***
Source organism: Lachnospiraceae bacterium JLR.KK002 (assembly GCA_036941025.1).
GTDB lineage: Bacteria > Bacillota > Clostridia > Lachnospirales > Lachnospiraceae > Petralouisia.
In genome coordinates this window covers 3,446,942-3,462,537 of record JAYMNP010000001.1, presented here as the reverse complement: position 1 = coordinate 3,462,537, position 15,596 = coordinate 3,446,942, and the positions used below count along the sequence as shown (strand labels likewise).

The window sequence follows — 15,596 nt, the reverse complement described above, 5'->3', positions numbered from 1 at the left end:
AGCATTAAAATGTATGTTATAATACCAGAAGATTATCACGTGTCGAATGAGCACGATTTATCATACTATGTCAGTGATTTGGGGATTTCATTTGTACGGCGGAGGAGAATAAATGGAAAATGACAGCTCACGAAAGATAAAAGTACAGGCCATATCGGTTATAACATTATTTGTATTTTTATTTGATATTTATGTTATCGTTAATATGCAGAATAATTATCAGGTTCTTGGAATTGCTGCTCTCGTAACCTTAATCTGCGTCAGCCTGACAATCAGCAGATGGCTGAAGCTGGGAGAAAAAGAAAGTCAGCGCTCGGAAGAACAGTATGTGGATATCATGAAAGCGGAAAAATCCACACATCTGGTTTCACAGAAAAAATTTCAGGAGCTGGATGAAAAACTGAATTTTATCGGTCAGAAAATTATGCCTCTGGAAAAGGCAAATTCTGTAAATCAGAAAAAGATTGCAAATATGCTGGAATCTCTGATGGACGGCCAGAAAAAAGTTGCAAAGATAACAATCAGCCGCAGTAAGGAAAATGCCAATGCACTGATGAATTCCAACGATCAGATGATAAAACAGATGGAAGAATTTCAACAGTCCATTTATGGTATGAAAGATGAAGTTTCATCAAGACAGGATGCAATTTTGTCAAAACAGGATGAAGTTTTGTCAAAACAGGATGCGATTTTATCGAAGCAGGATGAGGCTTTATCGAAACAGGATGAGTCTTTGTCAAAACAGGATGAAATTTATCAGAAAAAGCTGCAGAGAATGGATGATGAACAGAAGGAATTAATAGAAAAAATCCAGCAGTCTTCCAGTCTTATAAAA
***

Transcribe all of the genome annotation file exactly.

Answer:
Source organism: Lachnospiraceae bacterium JLR.KK002 (assembly GCA_036941025.1).
GTDB lineage: Bacteria > Bacillota > Clostridia > Lachnospirales > Lachnospiraceae > Petralouisia.
In genome coordinates this window covers 3,446,942-3,462,537 of record JAYMNP010000001.1, presented here as the reverse complement: position 1 = coordinate 3,462,537, position 15,596 = coordinate 3,446,942, and the positions used below count along the sequence as shown (strand labels likewise).

The window sequence follows — 15,596 nt, the reverse complement described above, 5'->3', positions numbered from 1 at the left end:
AGCATTAAAATGTATGTTATAATACCAGAAGATTATCACGTGTCGAATGAGCACGATTTATCATACTATGTCAGTGATTTGGGGATTTCATTTGTACGGCGGAGGAGAATAAATGGAAAATGACAGCTCACGAAAGATAAAAGTACAGGCCATATCGGTTATAACATTATTTGTATTTTTATTTGATATTTATGTTATCGTTAATATGCAGAATAATTATCAGGTTCTTGGAATTGCTGCTCTCGTAACCTTAATCTGCGTCAGCCTGACAATCAGCAGATGGCTGAAGCTGGGAGAAAAAGAAAGTCAGCGCTCGGAAGAACAGTATGTGGATATCATGAAAGCGGAAAAATCCACACATCTGGTTTCACAGAAAAAATTTCAGGAGCTGGATGAAAAACTGAATTTTATCGGTCAGAAAATTATGCCTCTGGAAAAGGCAAATTCTGTAAATCAGAAAAAGATTGCAAATATGCTGGAATCTCTGATGGACGGCCAGAAAAAAGTTGCAAAGATAACAATCAGCCGCAGTAAGGAAAATGCCAATGCACTGATGAATTCCAACGATCAGATGATAAAACAGATGGAAGAATTTCAACAGTCCATTTATGGTATGAAAGATGAAGTTTCATCAAGACAGGATGCAATTTTGTCAAAACAGGATGAAGTTTTGTCAAAACAGGATGCGATTTTATCGAAGCAGGATGAGGCTTTATCGAAACAGGATGAGTCTTTGTCAAAACAGGATGAAATTTATCAGAAAAAGCTGCAGAGAATGGATGATGAACAGAAGGAATTAATAGAAAAAATCCAGCAGTCTTCCAGTCTTATAAAA